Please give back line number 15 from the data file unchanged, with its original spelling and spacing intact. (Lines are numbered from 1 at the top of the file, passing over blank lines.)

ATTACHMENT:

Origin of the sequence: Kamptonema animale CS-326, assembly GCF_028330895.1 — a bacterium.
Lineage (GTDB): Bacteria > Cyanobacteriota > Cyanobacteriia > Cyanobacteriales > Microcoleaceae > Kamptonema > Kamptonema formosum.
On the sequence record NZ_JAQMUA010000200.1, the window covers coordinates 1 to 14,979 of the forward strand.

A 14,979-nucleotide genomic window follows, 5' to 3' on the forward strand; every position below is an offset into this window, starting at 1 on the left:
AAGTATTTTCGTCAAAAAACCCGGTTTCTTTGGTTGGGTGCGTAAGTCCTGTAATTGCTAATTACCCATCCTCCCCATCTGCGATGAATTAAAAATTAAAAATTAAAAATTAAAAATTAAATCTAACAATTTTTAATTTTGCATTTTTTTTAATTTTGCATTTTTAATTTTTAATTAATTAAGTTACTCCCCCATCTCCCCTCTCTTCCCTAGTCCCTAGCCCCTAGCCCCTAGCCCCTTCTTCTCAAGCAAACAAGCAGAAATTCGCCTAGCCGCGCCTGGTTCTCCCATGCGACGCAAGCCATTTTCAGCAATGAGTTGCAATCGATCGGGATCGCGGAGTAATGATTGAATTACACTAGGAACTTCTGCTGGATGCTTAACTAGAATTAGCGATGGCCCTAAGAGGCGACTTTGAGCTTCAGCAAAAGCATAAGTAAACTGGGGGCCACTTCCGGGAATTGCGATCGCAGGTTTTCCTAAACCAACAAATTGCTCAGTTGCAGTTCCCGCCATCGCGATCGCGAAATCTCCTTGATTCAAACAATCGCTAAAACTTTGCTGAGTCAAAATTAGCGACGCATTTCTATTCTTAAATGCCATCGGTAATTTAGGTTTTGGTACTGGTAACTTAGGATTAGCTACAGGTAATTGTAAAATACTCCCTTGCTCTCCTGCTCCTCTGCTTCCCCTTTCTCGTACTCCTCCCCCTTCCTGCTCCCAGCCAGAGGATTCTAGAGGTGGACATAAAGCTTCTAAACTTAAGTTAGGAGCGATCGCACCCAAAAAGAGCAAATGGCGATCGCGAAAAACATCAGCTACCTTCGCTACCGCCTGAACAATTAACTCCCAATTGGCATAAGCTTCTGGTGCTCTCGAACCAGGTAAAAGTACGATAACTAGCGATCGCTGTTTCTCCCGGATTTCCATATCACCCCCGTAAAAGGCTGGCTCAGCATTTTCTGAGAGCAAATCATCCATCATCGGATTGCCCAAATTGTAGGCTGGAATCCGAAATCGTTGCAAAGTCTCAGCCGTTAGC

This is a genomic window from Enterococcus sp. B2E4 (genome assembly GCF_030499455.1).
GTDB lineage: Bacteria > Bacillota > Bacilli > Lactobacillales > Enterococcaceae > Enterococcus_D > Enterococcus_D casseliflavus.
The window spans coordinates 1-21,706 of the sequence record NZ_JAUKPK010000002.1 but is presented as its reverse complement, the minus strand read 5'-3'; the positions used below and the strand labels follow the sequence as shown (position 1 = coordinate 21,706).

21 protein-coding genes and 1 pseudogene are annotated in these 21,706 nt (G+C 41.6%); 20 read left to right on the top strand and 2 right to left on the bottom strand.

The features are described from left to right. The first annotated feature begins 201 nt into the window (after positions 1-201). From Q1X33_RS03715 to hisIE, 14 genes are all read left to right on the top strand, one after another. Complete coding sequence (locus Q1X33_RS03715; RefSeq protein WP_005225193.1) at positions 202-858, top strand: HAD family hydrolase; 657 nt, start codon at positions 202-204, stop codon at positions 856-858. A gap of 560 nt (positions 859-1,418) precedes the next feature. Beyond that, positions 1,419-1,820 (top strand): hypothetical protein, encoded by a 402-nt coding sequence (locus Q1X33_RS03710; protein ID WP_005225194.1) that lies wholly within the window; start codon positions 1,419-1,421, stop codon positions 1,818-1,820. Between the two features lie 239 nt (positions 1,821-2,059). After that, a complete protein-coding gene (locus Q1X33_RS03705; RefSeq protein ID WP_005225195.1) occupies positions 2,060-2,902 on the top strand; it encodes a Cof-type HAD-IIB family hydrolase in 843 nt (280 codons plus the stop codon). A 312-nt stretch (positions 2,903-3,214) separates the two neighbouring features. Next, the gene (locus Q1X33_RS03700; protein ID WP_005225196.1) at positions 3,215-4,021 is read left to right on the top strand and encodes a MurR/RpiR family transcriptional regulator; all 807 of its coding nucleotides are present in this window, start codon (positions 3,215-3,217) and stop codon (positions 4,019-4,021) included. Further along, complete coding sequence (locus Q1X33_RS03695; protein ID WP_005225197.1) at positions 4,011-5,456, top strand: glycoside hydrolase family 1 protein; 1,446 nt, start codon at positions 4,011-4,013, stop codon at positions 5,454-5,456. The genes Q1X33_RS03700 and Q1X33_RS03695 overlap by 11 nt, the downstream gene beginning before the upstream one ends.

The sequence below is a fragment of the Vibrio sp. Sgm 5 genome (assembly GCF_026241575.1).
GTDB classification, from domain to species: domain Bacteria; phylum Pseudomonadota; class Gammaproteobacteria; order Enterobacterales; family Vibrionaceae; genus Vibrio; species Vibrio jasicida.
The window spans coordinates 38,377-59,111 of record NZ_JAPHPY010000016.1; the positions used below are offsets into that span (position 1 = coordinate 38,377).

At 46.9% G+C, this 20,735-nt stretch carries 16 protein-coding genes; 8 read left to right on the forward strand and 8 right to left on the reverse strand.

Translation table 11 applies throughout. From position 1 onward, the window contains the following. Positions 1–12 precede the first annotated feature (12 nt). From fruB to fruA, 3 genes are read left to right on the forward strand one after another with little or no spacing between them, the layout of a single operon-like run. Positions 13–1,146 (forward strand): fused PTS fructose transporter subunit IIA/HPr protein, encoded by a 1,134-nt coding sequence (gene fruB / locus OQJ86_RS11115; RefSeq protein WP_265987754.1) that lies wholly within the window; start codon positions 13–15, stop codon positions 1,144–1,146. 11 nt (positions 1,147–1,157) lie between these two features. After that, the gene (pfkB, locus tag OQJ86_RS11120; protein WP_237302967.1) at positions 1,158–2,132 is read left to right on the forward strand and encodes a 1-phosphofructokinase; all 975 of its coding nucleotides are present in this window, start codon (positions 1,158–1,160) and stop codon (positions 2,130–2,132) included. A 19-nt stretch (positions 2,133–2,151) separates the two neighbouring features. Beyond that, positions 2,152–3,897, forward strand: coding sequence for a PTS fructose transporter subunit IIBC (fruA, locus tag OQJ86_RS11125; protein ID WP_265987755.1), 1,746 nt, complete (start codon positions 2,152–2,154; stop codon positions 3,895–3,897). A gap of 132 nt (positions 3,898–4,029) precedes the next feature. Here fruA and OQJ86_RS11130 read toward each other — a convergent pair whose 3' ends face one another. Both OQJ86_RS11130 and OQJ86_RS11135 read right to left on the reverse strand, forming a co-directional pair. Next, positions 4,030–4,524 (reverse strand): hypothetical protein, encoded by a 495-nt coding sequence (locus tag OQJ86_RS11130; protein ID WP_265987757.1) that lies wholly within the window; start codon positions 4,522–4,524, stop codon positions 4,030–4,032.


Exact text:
Translation table 11 applies throughout. From position 1 onward, the window contains the following. Positions 1–12 precede the first annotated feature (12 nt). From fruB to fruA, 3 genes are read left to right on the forward strand one after another with little or no spacing between them, the layout of a single operon-like run. Positions 13–1,146 (forward strand): fused PTS fructose transporter subunit IIA/HPr protein, encoded by a 1,134-nt coding sequence (gene fruB / locus OQJ86_RS11115; RefSeq protein WP_265987754.1) that lies wholly within the window; start codon positions 13–15, stop codon positions 1,144–1,146. 11 nt (positions 1,147–1,157) lie between these two features. After that, the gene (pfkB, locus tag OQJ86_RS11120; protein WP_237302967.1) at positions 1,158–2,132 is read left to right on the forward strand and encodes a 1-phosphofructokinase; all 975 of its coding nucleotides are present in this window, start codon (positions 1,158–1,160) and stop codon (positions 2,130–2,132) included. A 19-nt stretch (positions 2,133–2,151) separates the two neighbouring features. Beyond that, positions 2,152–3,897, forward strand: coding sequence for a PTS fructose transporter subunit IIBC (fruA, locus tag OQJ86_RS11125; protein ID WP_265987755.1), 1,746 nt, complete (start codon positions 2,152–2,154; stop codon positions 3,895–3,897). A gap of 132 nt (positions 3,898–4,029) precedes the next feature. Here fruA and OQJ86_RS11130 read toward each other — a convergent pair whose 3' ends face one another. Both OQJ86_RS11130 and OQJ86_RS11135 read right to left on the reverse strand, forming a co-directional pair. Next, positions 4,030–4,524 (reverse strand): hypothetical protein, encoded by a 495-nt coding sequence (locus tag OQJ86_RS11130; protein ID WP_265987757.1) that lies wholly within the window; start codon positions 4,522–4,524, stop codon positions 4,030–4,032.